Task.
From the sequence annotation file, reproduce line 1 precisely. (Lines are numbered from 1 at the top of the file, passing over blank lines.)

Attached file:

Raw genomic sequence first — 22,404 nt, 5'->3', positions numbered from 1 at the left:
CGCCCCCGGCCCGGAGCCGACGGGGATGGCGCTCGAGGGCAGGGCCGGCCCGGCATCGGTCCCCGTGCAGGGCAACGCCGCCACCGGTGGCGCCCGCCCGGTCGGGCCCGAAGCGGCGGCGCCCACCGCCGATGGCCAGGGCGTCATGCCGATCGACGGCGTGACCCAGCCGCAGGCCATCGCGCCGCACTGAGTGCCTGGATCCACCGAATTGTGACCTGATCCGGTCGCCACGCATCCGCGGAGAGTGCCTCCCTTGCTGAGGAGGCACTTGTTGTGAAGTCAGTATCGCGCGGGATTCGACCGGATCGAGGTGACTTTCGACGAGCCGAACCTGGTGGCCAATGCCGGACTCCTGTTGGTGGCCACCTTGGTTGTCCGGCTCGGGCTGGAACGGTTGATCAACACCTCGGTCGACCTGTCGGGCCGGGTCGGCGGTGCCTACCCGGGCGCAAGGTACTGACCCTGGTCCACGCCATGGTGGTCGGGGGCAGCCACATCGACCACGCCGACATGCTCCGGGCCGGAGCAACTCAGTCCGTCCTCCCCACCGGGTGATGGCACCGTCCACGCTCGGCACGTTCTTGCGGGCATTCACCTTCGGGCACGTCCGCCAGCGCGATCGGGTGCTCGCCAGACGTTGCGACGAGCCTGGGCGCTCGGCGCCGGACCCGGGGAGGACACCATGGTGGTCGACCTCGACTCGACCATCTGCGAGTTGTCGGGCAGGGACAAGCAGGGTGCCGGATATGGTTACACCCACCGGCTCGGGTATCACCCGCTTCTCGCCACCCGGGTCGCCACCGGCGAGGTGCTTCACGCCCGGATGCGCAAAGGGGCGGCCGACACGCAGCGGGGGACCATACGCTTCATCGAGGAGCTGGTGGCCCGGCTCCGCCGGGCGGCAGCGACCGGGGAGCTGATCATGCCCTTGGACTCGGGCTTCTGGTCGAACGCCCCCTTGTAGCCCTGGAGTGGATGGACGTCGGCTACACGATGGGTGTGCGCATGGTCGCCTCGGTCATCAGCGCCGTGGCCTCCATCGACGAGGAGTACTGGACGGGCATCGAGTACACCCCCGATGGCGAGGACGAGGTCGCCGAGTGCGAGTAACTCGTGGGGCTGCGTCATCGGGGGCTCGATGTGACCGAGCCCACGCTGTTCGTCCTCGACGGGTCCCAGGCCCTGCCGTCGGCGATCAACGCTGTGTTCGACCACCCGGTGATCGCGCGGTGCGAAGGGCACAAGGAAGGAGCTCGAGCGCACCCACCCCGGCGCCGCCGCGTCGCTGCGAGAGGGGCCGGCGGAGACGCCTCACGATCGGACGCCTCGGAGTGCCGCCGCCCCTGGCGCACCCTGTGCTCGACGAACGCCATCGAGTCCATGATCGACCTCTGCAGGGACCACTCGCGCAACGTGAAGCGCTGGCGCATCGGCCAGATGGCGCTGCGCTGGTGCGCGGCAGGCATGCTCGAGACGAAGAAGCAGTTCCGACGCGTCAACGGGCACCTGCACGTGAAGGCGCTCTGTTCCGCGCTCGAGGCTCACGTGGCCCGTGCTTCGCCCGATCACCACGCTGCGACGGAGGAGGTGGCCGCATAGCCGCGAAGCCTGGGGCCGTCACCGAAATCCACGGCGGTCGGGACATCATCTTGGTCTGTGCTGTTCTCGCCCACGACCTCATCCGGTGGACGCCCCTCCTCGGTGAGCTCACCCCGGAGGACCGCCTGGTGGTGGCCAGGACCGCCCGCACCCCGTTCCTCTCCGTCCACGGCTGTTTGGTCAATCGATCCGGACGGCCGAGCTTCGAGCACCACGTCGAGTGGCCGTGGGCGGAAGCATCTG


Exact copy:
Raw genomic sequence first — 22,404 nt, 5'->3', positions numbered from 1 at the left: